Infrared spectrometry

By radiating a molecule with infrared (IR) light, a part of the light will be absorbed by the molecule. Which part of the infrared light is being absorbed is dependent on the chemical bonds within the molecule, as it will absorb those frequencies of infrared ligt that match the frequencies of the various vibrations within the molecule. This infrared absorbtion can be measured with an infrared spectometer. Possible applications of drone IR spectrometry are mainly in E&P, mining, environmental surveys aimed at determining the chemical composition of ore bodies, reservoir rocks and pollutants. In agriculture this technology can be applied for the early detection of crop diseases.

How does it work?
By determining which frequencies of the infrared light have been absorbed, the chemical bonds in the object can be identified. An infrared spectrometer consists of a source and a detector. The light of the infrared source is devided by several mirrors in two identical beams. One of those, the reference beam, reaches the detector without obstructions. The other beam is aimed at the object. The detector now compares the light in the reference beam with the beam reflected by the object. The difference between these two beams shows which frequencies of the infrared light have been absorbed by the object. Consequently,  the percentage of light reflected by the object is represented in a graphic, called an infrared spectrum (IR-spectrum). An IR-spectrum is a representation of the frequencies of the absorbed infra red light. The spectrum can be used to analyse which chemical bonds are present in the analysed object.

The Vihovici coal mine is located in the heavily industrialized Mostar Valley, Bosnia and Herzegovina. The mine was exploited by a state-owned company, but has been inactive since 1991.  

As part of the EU-FP7 IMPACTMIN study, this area was investigated using a combination of remote sensing data (Satellite imagery, UAV technology, airborne hyperspectral imagery, gammaray data) and a variety of field data, including spectral measurements on soils and rocks.  

The area exhibits in many ways very high levels of risk to the environment and local population. The aim of the study was:    

  1. Monitoring the stability of the pit-wall.
  2. Detection and delineation of underground coal fires which can spread to the dumpsites or cause chemical reactions producing hazardous gases. The burning of the coal also destabilizes the steep slopes even more. 
  3. Delineation of the horizontal and vertical extend of the landfill. The mine was used as public solid waste dump during the 1992-1995 war. Illegal waste dumping still continues. There are  reports of radioactive waste dumped in the area before, during and after the war. 
  4. Inspection of sewerage and discharge systems, wich are generally in poor conditions.
  5. Determination of the grade and extend of soil and groundwater pollution. Waterborne pollutants are a serious concern for the environment and public health.   
  6. Detection and delineation of other landfills in the vicinity of the mine. Large quantities of waste are reportedly being dumped illegally at roadsides, rivers, abandoned mines (including Vihovici), posing a threat to public health and the environment.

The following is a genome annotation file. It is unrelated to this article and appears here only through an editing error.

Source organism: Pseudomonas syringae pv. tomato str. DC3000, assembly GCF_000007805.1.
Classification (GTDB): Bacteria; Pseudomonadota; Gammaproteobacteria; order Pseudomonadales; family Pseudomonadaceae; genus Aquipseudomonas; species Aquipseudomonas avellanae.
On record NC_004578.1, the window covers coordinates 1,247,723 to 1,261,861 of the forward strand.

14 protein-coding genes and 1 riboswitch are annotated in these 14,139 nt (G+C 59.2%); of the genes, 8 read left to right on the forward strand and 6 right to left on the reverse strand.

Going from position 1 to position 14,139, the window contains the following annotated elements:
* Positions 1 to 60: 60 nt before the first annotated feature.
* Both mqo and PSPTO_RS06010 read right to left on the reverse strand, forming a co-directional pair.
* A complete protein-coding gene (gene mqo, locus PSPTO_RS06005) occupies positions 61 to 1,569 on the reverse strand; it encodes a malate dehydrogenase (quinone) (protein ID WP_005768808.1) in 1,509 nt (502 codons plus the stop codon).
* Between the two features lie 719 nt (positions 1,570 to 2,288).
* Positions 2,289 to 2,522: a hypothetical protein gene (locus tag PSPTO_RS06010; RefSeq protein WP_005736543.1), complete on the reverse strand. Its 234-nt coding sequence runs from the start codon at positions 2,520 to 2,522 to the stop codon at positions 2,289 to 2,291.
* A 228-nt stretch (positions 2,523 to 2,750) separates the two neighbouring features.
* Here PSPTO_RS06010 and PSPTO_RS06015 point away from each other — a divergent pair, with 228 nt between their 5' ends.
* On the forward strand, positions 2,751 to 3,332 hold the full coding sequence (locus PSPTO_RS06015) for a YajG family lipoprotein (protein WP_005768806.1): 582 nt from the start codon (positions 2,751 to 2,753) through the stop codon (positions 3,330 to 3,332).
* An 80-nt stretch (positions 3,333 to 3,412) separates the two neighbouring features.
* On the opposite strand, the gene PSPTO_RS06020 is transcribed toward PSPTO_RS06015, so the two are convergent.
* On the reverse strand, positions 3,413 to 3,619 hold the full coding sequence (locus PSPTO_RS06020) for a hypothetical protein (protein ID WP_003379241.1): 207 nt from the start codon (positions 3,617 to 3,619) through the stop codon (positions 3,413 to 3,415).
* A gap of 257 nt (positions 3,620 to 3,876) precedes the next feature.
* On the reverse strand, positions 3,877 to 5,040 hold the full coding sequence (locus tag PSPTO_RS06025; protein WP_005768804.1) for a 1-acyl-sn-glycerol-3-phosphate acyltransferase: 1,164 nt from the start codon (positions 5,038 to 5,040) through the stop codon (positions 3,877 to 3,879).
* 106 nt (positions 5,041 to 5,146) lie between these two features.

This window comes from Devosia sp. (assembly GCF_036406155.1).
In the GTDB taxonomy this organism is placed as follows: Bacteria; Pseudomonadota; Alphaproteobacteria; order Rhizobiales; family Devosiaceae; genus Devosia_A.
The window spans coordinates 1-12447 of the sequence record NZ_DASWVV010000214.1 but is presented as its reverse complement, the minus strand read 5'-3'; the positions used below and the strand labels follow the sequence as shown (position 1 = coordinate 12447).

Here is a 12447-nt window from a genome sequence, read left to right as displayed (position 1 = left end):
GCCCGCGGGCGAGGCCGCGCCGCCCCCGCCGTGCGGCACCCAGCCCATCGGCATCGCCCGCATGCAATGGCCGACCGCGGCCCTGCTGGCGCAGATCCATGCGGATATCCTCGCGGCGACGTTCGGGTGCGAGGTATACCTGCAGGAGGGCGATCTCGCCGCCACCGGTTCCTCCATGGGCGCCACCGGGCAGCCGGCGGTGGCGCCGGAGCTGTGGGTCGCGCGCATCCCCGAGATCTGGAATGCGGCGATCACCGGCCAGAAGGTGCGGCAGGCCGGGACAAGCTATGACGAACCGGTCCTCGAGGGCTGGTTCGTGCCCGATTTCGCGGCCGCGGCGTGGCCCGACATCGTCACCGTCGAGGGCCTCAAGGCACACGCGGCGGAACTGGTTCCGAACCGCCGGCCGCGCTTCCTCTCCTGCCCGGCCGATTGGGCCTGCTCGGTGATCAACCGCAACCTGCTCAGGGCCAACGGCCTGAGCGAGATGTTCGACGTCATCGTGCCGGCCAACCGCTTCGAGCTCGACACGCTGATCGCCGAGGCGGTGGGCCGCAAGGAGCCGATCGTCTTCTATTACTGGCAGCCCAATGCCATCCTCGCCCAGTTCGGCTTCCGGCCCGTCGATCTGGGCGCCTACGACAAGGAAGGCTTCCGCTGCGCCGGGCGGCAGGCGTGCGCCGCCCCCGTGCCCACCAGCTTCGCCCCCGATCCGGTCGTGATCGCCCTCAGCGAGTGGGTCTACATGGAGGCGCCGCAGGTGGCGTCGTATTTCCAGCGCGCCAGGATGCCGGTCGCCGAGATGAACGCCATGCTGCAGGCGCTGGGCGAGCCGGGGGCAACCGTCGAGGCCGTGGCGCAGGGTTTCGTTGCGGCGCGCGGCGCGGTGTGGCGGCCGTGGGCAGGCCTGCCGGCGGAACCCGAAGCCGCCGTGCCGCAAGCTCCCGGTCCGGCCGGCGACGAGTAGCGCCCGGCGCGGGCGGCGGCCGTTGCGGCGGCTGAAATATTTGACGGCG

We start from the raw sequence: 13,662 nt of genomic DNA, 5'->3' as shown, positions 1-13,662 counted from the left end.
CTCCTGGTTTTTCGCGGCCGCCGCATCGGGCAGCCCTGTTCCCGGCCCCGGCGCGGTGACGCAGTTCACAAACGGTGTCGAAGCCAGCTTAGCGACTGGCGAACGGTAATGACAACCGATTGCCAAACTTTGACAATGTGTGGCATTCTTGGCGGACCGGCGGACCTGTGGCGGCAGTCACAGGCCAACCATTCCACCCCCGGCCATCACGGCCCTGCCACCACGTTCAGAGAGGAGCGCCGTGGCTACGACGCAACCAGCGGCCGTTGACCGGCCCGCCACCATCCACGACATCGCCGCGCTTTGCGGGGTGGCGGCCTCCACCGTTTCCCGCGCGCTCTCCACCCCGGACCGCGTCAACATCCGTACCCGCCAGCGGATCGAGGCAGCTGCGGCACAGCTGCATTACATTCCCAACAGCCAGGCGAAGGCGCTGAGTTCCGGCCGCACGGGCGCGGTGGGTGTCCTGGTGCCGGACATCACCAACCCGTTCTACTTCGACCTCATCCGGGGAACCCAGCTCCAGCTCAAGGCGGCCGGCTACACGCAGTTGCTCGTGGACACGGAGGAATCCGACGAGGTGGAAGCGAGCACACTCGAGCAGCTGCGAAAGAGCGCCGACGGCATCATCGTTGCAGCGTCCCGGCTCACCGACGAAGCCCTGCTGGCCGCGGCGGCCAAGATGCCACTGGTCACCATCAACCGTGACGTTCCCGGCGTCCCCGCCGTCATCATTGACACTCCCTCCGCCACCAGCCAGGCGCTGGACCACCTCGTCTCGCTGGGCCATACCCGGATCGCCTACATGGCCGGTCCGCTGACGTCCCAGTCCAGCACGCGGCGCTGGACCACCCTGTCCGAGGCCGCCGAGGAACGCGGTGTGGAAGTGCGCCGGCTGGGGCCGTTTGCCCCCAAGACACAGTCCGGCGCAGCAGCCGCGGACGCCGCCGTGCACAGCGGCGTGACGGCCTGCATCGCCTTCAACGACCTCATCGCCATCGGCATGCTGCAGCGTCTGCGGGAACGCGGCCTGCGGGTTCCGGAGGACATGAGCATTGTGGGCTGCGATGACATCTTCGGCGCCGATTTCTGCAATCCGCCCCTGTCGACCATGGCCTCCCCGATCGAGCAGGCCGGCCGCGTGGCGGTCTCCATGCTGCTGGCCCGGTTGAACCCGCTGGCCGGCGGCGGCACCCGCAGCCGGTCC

Top: 3-D model of the Vihovici open pit mine
Middle: Digital elevation model of the Vihovici open pit area
Bottom:
Example of spectral mapping of polluted soils. The inset shows some examples of reflectance spectra of soils at different locations. The numbers refer to the sample locations on the image.





The Rosia Montana Goldmine,  located in the so-called “Golden Quadrilateral” in the Apuseni  Mountains, Western Romania, has been an active gold mine since Roman times. Currently the mine is inactive but previous mining activities have left deep environmental scars. Recent plans to reopen the mine have sparked intense protests amongst national and international organisations.  If realized, Rosia Montana would become Europe’s largest open pit gold mine, and this would have a devastating  impact on the local environment. 

As part of the EU-FP7 IMPACTMIN study subsidized by the European Commission, this area was surveyed using a combination of remote sensing data (Satellite imagery, UAV technology, airborne hyperspectral  imagery, gammaray data) and a variety of field data, including a detailed spectral study of soil, rocks and vegetation.  

The combined remote sensing data were used to characterize:

  • The open pit area: mineralogy, geochemistry, geomorphology
  • The tailings dam area: Mineralogy, geochemistry, tailings dispersal into einvironment
  • The acid drainage from the mine and the tailings dam.
  • The acid generating/buffering potential of various geologic formations in the area.
  • Condition of soils, farmland and forest areas: soil mineralogy and vegetation stress.  

Middle right: Acid mine drainage with pH<1, running off into the local surface water system.
 

Mapping of Acid drainage related secondary iron minerals by:

Top left: Smartplanes natural color image
Top right: Worldview 2 satellite image, resolution 50 cm

Bottom left: Hyperspectral images from manned aircraft, resolution 50 cm 
Bottom right: Drone aerial photograph, resolution 5 cm